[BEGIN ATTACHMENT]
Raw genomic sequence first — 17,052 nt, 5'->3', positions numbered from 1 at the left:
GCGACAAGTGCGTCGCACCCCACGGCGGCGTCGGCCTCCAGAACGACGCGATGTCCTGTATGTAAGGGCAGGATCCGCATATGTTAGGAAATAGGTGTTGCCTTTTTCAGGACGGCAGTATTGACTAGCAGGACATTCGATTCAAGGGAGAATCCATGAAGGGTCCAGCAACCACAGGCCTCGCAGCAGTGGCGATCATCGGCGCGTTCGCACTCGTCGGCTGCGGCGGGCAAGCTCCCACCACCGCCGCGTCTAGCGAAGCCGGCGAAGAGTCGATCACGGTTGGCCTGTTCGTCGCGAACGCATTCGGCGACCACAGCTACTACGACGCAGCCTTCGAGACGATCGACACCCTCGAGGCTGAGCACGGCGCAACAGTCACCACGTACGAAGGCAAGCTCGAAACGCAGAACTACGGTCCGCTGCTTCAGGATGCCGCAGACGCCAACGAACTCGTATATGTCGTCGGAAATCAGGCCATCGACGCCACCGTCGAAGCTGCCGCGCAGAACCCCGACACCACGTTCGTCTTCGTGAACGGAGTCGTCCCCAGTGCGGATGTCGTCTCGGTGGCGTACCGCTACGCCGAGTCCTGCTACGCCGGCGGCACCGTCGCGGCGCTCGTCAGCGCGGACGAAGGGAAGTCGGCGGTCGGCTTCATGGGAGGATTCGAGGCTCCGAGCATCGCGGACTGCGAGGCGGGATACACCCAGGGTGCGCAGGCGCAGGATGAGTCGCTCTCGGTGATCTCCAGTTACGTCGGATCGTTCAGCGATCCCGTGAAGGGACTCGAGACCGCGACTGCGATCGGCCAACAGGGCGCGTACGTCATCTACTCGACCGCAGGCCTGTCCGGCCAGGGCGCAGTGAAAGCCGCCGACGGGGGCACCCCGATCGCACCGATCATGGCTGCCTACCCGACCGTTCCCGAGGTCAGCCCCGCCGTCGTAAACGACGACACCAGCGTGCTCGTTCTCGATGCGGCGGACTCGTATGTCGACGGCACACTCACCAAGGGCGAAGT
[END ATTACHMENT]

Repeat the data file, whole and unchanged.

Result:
Raw genomic sequence first — 17,052 nt, 5'->3', positions numbered from 1 at the left:
GCGACAAGTGCGTCGCACCCCACGGCGGCGTCGGCCTCCAGAACGACGCGATGTCCTGTATGTAAGGGCAGGATCCGCATATGTTAGGAAATAGGTGTTGCCTTTTTCAGGACGGCAGTATTGACTAGCAGGACATTCGATTCAAGGGAGAATCCATGAAGGGTCCAGCAACCACAGGCCTCGCAGCAGTGGCGATCATCGGCGCGTTCGCACTCGTCGGCTGCGGCGGGCAAGCTCCCACCACCGCCGCGTCTAGCGAAGCCGGCGAAGAGTCGATCACGGTTGGCCTGTTCGTCGCGAACGCATTCGGCGACCACAGCTACTACGACGCAGCCTTCGAGACGATCGACACCCTCGAGGCTGAGCACGGCGCAACAGTCACCACGTACGAAGGCAAGCTCGAAACGCAGAACTACGGTCCGCTGCTTCAGGATGCCGCAGACGCCAACGAACTCGTATATGTCGTCGGAAATCAGGCCATCGACGCCACCGTCGAAGCTGCCGCGCAGAACCCCGACACCACGTTCGTCTTCGTGAACGGAGTCGTCCCCAGTGCGGATGTCGTCTCGGTGGCGTACCGCTACGCCGAGTCCTGCTACGCCGGCGGCACCGTCGCGGCGCTCGTCAGCGCGGACGAAGGGAAGTCGGCGGTCGGCTTCATGGGAGGATTCGAGGCTCCGAGCATCGCGGACTGCGAGGCGGGATACACCCAGGGTGCGCAGGCGCAGGATGAGTCGCTCTCGGTGATCTCCAGTTACGTCGGATCGTTCAGCGATCCCGTGAAGGGACTCGAGACCGCGACTGCGATCGGCCAACAGGGCGCGTACGTCATCTACTCGACCGCAGGCCTGTCCGGCCAGGGCGCAGTGAAAGCCGCCGACGGGGGCACCCCGATCGCACCGATCATGGCTGCCTACCCGACCGTTCCCGAGGTCAGCCCCGCCGTCGTAAACGACGACACCAGCGTGCTCGTTCTCGATGCGGCGGACTCGTATGTCGACGGCACACTCACCAAGGGCGAAGT